Issues to be decided
The Court noted that there were three main strands to the applicant’s challenge to the legality of the decision to appoint an investigator:
1. It was submitted that the Council had no power to decide to have such an investigation carried out and that the decision to do so was ultra vires its statutory powers.
2. The applicant stated that he was entitled to be provided with the emails enclosed with the FAI letter in order to fully and properly be in a position to consider his position and to be heard prior to the Council’s decision.
3. The appellant submitted that the emails should have been provided to the members of the Council at the meeting, so that they could be in a position to properly understand the allegations levelled against him.
In addition the following points were noted:
4. The appellant submitted that the investigation was flawed given the fact that the applicant was denied an opportunity to have any meaningful input into the formulation of the Final Terms of Reference since his requests for copies of the emails were refused.
5. The partial documentation upon which the investigation was being conducted was obtained unlawfully (in breach of the Data Protection Acts 1988-2003) and in breach of the applicant’s right to privacy.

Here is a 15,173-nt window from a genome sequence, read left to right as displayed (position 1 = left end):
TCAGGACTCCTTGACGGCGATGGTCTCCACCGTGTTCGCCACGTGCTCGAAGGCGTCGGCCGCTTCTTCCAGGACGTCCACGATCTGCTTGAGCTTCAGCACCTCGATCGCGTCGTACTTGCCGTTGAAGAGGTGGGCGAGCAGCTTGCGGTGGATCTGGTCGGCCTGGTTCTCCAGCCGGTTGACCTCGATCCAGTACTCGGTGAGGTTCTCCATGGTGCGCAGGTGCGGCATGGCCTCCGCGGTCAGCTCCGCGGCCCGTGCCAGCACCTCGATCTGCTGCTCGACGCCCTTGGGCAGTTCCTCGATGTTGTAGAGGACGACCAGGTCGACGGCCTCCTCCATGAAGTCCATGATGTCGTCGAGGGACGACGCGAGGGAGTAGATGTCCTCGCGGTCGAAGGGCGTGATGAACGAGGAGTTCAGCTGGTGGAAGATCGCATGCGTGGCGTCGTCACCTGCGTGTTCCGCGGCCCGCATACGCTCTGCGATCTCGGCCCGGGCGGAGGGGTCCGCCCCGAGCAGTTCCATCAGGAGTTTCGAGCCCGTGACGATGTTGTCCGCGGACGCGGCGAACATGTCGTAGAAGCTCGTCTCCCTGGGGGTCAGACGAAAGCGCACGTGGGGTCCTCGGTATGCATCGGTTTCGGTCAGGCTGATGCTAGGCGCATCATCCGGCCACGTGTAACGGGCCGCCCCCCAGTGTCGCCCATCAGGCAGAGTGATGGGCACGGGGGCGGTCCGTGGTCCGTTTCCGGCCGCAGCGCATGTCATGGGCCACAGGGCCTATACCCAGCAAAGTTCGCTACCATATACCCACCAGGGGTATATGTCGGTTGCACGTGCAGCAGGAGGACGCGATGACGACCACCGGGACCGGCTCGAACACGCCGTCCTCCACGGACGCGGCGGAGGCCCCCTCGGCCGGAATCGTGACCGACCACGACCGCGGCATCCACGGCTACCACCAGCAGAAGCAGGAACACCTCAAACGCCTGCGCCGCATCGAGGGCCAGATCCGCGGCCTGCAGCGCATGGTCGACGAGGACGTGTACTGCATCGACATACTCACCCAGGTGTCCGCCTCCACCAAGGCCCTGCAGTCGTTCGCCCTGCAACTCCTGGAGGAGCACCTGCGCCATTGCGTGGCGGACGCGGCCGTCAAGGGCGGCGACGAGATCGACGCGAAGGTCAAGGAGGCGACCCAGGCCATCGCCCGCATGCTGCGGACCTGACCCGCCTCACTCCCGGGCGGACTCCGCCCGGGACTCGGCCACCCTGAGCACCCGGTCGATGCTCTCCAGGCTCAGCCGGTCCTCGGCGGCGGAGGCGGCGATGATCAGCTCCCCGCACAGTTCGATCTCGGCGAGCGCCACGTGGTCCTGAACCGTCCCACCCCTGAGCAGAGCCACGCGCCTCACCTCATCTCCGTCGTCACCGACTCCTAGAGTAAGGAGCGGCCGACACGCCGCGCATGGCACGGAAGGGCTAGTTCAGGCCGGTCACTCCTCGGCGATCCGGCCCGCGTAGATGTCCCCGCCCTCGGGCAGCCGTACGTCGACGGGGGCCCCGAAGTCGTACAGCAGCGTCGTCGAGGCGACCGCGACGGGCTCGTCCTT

6. It was contended that even if the Council properly and lawfully decided to have an investigator conduct an investigation and provide Terms of Reference for that purpose, Mr Appelbe had unlawfully altered those Terms of Reference.
The ‘vires’ issue
Counsel for the applicant contended that the Council was a creature of statute only and that the Minister may remove a person under the provisions of section 13 (2) in the event that in the opinion of the Minister the person had become incapable through ill health of effectively performing the duties of the office, or the member has committed some stated misbehaviour, or the removal appears to be necessary for the effective performance of the Council’s duties. It was submitted that the respondent had no role in those functions and no power under the statute to investigate the actions of any member of the Council. Counsel also referred to Section 6 and Section 7 and argued that while the Minister may by order direct the carrying out of an investigation pursuant to the provisions of section 6 (1) (g) of the Act, he had not done so, and that without such an order being made by the Minister the Council itself had no investigative power or function under the Act. Counsel also submitted that the Council’s Code of Governance and Business Conduct could not add to powers conferred on the Council by statute.